by Sabrina Forbes. This year’s IMC Conference looked to strip down marketing to its bottom line and reveal its naked truth. MarkLives asked four industry leaders — Melissa Attree, Palesa Madumo, Bridget Johnson and Mike Abel* — to share their broader thinking on some of the key themes that emerged out of “Marketing Gets Nak*d:

  • Trust is becoming more valuable than attention
  • Brands need to have a greater purpose
  • Purpose-marketing: is there a purpose to purpose and does it pay?
  • The only real risk is to take no risk at all

Melissa AttreePalesa MadumoBridget JohnsonMike Abel

Melissa Attree, creative director (social & PR) at Ogilvy South Africa, says she’s been hearing the same stuff packaged with different buzzwords for too long and believes that, because trust is more important than attention, it’s becoming more relevant for brands to find a greater purpose, and stick to it. As an industry, we’re going back to basics, she says. It’s become key for brands and agencies to use their power to create good purpose-led work and continually ask how they can effectively send messages that have more purpose and weight.

Periods of greed

Palesa Madumo, executive director of strategy of Vuma Reputation Management, is personally passionate about the discussion around brand trust. Industry and people all over the world have gone through periods of greed and the ramifications of this has seen some major firms taken down from an ethics perspective. While she dislikes the phrase “fourth industrial revolution”, she understands why it’s becoming a catchphrase with everything. “It means the way we interact is completely changing and affects the trust. Consumers can put their stories immediately out there, whether they are true or not. And other consumers seeing these stories don’t put effort in proving the validity or the news or opinion. Brands have to respond quickly and in a satisfactory manner. Trust is no longer a warm and fuzzy feeling that takes ages to build and maintain; it’s built and broken much faster now,” she says.

According to Bridget Johnson, recently appointed Riverbed executive creative director, we’re living in a “VUCA world” — volatile, uncertain, complex, and ambiguous. She believes that brands which align their purpose to what society cares about will build trust and affinity with consumers in leaps and bounds. Consumers are becoming tired and distrustful of inauthentic communication and, for Johnson, a brand’s challenge is to be transparent on how it does business and what it stands for.

For Mike Abel, chief executive partner and founder of M&C Saatchi Abel, without attention it makes no difference how much trust you have.

Power to change human behaviour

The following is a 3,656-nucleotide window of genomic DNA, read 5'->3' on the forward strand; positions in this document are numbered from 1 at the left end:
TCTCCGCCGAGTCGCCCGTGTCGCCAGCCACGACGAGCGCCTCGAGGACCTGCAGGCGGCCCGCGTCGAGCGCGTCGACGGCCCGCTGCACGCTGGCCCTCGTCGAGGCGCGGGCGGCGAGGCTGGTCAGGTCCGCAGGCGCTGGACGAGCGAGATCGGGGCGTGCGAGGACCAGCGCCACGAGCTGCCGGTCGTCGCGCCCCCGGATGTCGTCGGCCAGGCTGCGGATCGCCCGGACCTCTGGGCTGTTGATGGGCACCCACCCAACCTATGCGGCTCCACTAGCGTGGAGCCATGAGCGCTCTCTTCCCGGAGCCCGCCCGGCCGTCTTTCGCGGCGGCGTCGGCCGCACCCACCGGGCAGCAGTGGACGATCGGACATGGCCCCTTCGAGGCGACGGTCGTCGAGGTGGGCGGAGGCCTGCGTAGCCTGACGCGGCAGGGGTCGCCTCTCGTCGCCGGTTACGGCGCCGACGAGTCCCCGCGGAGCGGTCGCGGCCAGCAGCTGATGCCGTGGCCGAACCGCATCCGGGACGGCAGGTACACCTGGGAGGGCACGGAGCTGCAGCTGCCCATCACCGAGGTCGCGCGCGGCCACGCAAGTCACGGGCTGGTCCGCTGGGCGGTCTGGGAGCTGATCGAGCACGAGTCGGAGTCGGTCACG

Aligning a purpose with a brand message that resonates with its audience, no matter how big that purpose might be, has the power to change human behaviour. Attree makes mention of the Carling Black Label #NoExcuse campaign, which fights against alcohol-induced woman abuse [full disclosure: Carling Black Label is a client of Ogilvy SA], and Dove, Getty Images and Girlgaze creating stock images representative of all women with Project #ShowUs, as well as H&M, which keeps bringing its message back to its core, the recycling and reusing of materials. These are examples of work she believes is more purpose-led, not just lip service.

Dove Project #ShowUs key visual

Madumo remembers a time when consumers would, well, consume for the sake of it but the state of our economy no longer allows for that and we’ve had to become more critical in how and where we spend our money. A well-constructed, purpose-led brand message will show consumers what you do, other than sell product. CSI is no longer a plug-on, and all messages and campaigns need to reflect that.

“Consumers and brands are creating an ethics drive. People and society-centric brands are being demanded by consumers,” says Madumo, making mention of Cadbury returning to its glass-and-a-half positioning, bringing everything back to its core message and launching a campaign centred on generosity. For her, the brand clearly said ‘yes, we sell chocolates, but this is what we’re about’.

Even more beautiful

#SiemensFABRIC is another campaign Madumo says works when it comes to purpose-marketing. According to her, while the prints are beautiful to look at, that they’re manufactured by a female-led sewing project in Alexandra, Johannesburg, is even more beautiful. “It’s not about spending your 1% CSI budget; it’s about recognising your role in changing people’s lives. It’s no longer good enough just to do; ask why you’re doing stuff and use your position of power to do great good,” she adds.